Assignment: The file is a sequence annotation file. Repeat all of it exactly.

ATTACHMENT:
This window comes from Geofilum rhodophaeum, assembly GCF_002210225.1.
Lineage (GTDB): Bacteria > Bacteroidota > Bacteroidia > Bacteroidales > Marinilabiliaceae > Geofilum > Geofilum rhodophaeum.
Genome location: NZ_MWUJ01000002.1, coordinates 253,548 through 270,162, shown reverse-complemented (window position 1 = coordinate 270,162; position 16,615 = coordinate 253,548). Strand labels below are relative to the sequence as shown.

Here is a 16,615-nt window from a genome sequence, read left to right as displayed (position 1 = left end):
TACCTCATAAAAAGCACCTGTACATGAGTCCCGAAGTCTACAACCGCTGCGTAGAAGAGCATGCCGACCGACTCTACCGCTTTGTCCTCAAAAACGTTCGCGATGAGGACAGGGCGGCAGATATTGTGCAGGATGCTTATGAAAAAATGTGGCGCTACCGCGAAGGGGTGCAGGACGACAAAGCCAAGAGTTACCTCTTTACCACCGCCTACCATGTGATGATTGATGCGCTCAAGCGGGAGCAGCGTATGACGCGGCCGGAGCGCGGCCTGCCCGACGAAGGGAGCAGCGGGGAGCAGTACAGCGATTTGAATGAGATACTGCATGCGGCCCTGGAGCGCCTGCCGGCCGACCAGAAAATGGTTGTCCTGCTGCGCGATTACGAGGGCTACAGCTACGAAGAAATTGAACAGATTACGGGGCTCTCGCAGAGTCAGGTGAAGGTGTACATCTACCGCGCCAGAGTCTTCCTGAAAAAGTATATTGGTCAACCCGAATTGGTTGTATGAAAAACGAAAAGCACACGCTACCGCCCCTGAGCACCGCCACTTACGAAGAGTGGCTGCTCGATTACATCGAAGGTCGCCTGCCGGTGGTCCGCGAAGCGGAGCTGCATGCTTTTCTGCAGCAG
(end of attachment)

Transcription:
This window comes from Geofilum rhodophaeum, assembly GCF_002210225.1.
Lineage (GTDB): Bacteria > Bacteroidota > Bacteroidia > Bacteroidales > Marinilabiliaceae > Geofilum > Geofilum rhodophaeum.
Genome location: NZ_MWUJ01000002.1, coordinates 253,548 through 270,162, shown reverse-complemented (window position 1 = coordinate 270,162; position 16,615 = coordinate 253,548). Strand labels below are relative to the sequence as shown.

Here is a 16,615-nt window from a genome sequence, read left to right as displayed (position 1 = left end):
TACCTCATAAAAAGCACCTGTACATGAGTCCCGAAGTCTACAACCGCTGCGTAGAAGAGCATGCCGACCGACTCTACCGCTTTGTCCTCAAAAACGTTCGCGATGAGGACAGGGCGGCAGATATTGTGCAGGATGCTTATGAAAAAATGTGGCGCTACCGCGAAGGGGTGCAGGACGACAAAGCCAAGAGTTACCTCTTTACCACCGCCTACCATGTGATGATTGATGCGCTCAAGCGGGAGCAGCGTATGACGCGGCCGGAGCGCGGCCTGCCCGACGAAGGGAGCAGCGGGGAGCAGTACAGCGATTTGAATGAGATACTGCATGCGGCCCTGGAGCGCCTGCCGGCCGACCAGAAAATGGTTGTCCTGCTGCGCGATTACGAGGGCTACAGCTACGAAGAAATTGAACAGATTACGGGGCTCTCGCAGAGTCAGGTGAAGGTGTACATCTACCGCGCCAGAGTCTTCCTGAAAAAGTATATTGGTCAACCCGAATTGGTTGTATGAAAAACGAAAAGCACACGCTACCGCCCCTGAGCACCGCCACTTACGAAGAGTGGCTGCTCGATTACATCGAAGGTCGCCTGCCGGTGGTCCGCGAAGCGGAGCTGCATGCTTTTCTGCAGCAG